Simple With A Twist 

The Lost Daughter and Other Stories. By Sukubina (Japani). Trans. Purabi Das. Delhi: Authors Press, 2020. Pp. 98. Rs. 295/-. Reviewed by: Himansu S. Mohapatra

One of the back cover endorsements for The lost Daughter and Other Stories is spot on with its remark that the hallmark of these stories is their ‘simple, straightforward and clear style.’ The idea is echoed in the word ‘genial’, used in the foreword. 

Fine. But a question arises: how does transparency of style square with ‘literariness’? More importantly, what about that ‘momentary stay against confusion’ which is the sign and seal of every literary work, no matter how modest?

 By this I am not so much casting doubts on the simple style as urging for consideration the possibility that the simple can also be beautiful. For Sukubina’s stories, at least the good ones, are just not simple, one-shot affairs. There is enough twist and play in them to make the reader pause and think. If the storyteller has been able to convey these little tricks and stratagems in a simple language, then it is so much to his credit. Simple language, as Jacques Barzun aptly remarks in his classic Teacher in America (1945) — albeit in the context of writing good English — is no body’s mother tongue. 

An example of twist is seen in the opening story “A Surprise.” The first person narrator runs into his one-time high school teacher at a fish market in Karanjia town. This touches off the recollection of his boyhood, the best part of which was his secret dalliance with his sweetheart Anuradha. The teacher had once seen them playing truant from school and engaging in their sacred ritual of catching fish at a secluded roadside stream. On the teacher’s complaint the boy had received a reprimand from the headmaster. This was some thirty years ago. After a chance meeting with the same teacher, now old and wizened, he cordially invites him to lunch at his house.  He introduces his wife to Karuna Sir. Here comes the O. Henry twist. Who would Karuna Sir see but the same Anuradha of yore! 

japani
Author

Another story “Slap” also hinges on the famous twist. Here the I-narrator tries to bribe a Train Ticket Examiner into arranging berths for his family.  He does so, thinking the TTEs to be dishonest as a general rule. The man, however, returns the one hundred-rupee note that he had been given along with the berths, charging only their actual cost. The TTE’s action was like a slap in the smug face of the I-narrator.  The story “The Tangawalla” unfortunately does not come up for this kind of redemptive ‘slap’ at the end. It plays out along expected lines with the poor tangawalla and his little daughter being suspected of theft and manhandled as the Babus — I-narrator and his friend — who brought the charge calmly proceed towards their train.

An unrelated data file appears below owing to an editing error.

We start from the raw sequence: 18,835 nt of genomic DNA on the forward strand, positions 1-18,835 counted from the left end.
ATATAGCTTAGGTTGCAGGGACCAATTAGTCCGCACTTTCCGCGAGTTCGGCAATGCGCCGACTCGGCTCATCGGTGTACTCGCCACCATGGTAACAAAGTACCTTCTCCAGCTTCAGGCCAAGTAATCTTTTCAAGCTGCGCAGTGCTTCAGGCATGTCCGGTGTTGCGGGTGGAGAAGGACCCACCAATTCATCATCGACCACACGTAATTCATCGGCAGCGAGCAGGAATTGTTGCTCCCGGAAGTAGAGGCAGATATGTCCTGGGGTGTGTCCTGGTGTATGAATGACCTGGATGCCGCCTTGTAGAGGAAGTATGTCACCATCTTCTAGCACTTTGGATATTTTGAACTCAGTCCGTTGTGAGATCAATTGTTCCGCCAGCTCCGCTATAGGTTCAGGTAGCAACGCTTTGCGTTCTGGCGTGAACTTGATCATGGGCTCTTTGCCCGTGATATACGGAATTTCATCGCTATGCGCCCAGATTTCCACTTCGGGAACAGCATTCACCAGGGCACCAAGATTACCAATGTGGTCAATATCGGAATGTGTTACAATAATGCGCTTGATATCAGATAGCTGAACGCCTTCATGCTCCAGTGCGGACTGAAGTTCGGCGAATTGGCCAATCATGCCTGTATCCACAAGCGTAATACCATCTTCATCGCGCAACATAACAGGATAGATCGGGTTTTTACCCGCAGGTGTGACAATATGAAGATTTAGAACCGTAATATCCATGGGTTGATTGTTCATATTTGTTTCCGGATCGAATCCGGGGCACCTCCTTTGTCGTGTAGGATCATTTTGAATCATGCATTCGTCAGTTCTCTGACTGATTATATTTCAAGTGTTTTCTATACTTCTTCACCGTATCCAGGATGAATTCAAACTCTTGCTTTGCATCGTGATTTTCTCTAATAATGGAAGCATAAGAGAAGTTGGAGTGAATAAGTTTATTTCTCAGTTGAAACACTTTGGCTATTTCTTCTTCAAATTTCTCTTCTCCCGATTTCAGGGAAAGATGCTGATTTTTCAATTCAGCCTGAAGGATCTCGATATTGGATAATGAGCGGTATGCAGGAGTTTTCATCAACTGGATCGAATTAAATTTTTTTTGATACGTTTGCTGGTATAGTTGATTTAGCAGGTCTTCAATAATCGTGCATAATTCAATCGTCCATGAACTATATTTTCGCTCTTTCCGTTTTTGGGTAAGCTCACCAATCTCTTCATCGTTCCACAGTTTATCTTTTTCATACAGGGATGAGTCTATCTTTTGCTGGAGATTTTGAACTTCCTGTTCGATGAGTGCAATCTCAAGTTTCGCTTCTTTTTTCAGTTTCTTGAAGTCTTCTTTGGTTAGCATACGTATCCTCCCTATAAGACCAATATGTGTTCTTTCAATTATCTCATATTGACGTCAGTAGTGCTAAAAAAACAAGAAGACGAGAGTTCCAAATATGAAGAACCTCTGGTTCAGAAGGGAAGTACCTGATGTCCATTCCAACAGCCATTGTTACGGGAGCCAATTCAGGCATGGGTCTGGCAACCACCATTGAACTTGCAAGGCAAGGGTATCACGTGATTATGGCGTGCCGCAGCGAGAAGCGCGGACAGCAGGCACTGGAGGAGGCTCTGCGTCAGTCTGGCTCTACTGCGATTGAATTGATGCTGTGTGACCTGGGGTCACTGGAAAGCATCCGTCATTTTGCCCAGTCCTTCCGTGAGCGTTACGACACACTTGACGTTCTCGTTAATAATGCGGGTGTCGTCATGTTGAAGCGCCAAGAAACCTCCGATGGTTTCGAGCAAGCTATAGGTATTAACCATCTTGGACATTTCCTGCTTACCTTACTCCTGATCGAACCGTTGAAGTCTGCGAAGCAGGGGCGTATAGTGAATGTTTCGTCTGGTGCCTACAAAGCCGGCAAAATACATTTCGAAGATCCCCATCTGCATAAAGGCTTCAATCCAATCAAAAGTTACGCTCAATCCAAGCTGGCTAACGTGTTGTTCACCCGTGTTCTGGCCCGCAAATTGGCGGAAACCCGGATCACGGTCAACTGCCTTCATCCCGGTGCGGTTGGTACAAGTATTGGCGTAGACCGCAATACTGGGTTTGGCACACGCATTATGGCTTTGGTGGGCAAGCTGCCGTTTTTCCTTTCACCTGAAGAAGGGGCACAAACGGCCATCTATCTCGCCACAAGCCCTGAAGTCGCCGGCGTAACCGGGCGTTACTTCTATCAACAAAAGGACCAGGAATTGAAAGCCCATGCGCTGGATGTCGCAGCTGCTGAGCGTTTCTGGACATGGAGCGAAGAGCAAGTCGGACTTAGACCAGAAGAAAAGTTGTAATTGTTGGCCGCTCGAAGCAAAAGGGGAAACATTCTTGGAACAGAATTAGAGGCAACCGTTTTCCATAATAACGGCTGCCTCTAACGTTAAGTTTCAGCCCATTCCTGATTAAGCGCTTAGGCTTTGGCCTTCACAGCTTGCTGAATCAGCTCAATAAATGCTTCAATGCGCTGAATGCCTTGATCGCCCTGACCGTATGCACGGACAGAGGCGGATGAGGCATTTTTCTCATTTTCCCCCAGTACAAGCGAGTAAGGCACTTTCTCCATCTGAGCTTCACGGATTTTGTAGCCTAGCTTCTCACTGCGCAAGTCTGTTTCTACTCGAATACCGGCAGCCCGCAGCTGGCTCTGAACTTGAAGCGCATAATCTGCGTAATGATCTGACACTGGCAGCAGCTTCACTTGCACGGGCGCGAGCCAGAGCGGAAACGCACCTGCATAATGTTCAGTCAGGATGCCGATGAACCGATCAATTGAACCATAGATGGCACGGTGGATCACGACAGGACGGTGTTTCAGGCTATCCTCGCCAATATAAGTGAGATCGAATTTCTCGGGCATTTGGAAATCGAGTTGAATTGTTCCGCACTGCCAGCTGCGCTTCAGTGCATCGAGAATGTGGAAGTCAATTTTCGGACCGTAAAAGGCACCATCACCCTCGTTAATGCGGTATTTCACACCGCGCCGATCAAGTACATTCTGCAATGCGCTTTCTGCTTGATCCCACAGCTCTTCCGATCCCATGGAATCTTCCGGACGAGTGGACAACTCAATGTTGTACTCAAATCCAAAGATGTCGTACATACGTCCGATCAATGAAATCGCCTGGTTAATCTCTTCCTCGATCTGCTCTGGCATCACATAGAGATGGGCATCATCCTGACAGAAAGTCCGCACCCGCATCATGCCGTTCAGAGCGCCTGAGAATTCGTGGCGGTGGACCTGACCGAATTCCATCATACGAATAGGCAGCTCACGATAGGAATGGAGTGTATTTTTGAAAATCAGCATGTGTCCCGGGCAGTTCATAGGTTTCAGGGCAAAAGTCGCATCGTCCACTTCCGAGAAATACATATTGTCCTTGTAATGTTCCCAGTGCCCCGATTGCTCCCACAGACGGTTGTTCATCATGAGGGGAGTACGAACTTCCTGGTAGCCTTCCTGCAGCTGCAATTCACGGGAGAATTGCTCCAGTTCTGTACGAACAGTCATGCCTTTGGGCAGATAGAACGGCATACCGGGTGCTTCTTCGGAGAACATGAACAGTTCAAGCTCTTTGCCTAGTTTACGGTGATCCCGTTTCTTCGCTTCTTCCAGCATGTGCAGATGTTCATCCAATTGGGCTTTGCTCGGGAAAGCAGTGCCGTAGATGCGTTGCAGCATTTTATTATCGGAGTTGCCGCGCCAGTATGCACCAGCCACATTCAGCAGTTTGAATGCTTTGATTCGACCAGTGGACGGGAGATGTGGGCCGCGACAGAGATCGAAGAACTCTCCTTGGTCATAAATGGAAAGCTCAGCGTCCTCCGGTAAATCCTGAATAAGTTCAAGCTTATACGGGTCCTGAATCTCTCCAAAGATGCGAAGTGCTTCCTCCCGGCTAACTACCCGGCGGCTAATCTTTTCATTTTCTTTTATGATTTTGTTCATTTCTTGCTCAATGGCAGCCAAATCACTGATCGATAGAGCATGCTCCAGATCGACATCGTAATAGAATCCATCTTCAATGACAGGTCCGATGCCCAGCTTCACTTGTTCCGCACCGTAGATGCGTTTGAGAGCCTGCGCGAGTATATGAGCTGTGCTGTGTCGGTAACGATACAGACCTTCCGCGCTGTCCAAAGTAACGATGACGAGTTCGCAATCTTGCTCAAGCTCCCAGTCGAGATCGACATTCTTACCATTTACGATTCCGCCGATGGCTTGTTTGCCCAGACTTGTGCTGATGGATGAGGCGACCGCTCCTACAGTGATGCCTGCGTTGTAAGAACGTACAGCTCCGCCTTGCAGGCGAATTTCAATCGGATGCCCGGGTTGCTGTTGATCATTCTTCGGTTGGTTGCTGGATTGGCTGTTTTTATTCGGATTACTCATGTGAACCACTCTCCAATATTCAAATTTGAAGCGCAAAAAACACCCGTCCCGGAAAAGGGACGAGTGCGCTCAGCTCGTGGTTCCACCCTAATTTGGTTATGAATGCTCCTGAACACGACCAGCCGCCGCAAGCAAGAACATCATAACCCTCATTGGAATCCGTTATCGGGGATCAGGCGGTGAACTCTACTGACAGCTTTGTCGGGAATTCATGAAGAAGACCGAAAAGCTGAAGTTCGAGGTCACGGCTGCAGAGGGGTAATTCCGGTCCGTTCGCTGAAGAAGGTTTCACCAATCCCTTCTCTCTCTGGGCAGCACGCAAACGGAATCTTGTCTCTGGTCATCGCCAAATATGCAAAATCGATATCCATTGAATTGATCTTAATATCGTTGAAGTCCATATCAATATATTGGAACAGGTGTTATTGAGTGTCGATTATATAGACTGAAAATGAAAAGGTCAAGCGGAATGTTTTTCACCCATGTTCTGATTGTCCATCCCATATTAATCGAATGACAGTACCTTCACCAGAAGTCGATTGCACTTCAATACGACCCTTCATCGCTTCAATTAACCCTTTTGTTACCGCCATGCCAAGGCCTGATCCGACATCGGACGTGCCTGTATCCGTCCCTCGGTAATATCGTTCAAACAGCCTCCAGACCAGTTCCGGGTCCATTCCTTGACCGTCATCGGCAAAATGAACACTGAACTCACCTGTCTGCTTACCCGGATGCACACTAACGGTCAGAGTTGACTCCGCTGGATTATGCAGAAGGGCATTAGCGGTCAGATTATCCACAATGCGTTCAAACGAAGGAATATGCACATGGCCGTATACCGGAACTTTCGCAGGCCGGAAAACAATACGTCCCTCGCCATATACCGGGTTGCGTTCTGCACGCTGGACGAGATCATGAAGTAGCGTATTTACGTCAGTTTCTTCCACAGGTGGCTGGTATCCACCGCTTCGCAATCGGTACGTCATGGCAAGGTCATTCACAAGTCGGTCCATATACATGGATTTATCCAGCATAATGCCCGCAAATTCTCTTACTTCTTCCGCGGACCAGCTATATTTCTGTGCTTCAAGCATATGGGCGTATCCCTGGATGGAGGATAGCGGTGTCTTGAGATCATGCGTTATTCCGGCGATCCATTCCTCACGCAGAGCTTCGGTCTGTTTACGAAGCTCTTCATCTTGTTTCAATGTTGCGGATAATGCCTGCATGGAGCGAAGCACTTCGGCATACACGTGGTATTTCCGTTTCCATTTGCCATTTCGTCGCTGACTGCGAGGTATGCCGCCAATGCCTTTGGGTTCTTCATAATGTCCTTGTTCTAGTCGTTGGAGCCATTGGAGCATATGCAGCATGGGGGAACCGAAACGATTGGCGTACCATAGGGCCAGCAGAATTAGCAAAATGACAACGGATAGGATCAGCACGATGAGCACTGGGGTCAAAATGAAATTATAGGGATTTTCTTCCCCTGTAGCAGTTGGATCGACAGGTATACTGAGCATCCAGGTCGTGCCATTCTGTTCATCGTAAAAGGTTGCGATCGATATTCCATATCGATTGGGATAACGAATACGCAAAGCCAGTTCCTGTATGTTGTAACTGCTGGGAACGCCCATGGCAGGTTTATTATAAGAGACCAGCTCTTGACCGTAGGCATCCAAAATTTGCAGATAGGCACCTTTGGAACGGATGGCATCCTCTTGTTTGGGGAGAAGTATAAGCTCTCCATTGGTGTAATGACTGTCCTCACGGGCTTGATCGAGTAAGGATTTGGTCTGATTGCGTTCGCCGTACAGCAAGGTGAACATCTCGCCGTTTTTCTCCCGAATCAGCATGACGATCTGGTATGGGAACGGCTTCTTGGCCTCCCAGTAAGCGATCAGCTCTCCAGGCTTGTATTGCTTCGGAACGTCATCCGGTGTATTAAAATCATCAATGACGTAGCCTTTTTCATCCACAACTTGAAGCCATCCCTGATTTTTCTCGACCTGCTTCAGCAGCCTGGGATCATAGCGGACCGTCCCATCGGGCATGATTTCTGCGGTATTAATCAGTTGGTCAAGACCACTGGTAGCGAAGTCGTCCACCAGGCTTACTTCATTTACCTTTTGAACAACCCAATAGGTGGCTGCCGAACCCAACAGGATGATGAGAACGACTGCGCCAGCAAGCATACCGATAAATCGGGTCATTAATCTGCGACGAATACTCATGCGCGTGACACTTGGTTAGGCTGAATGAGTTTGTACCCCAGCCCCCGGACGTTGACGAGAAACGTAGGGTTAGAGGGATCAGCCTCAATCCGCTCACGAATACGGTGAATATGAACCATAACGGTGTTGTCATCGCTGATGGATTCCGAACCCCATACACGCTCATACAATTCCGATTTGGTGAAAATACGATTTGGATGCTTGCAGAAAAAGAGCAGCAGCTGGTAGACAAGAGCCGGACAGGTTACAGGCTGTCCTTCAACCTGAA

A sophisticated play is discoverable in the story “Naked.”  A happier and more blissful time in the past is contrasted with an arid present under the cover of recollection of the first flush of marital romance. The first person narrator gets off the car at Bamana-sala on the outskirts of Karanjia to revisit a sylvan scene of their romance, their ‘special place.’ To his shock he finds this grove turned into a garbage dump. It appears to him as though mother earth was crying, denuded and stripped of dignity. This is the finest story in the volume. The translator’s art is shown off to advantage in the lyrical heights that her English prose has aspired to scale: “The spot was delightfully green, covered with shrubs and small trees. An aromatic smell rose from the verdure, and country birds warbled from the branches hanging low” (P. 74).   

Purabi Das: Translator

Style, therefore, saves these simple stories from being simplistic, which would have been their likely destination with the near total confinement of their subject matter to the restricted sphere of family and familial relationships. Only two stories out of twenty one — “Sparsh” and “Lakshmi” —  are in omniscient mode, featuring main characters in third person, with the second one providing the collection its title.  A toast then to the play of memory in the book of stories and the pervasive sense of loss that memory triggers! 

The book is well produced by Authors Press. One only wishes that there were not so many typos and markers of hasty proofreading in the finished product. 

 

 

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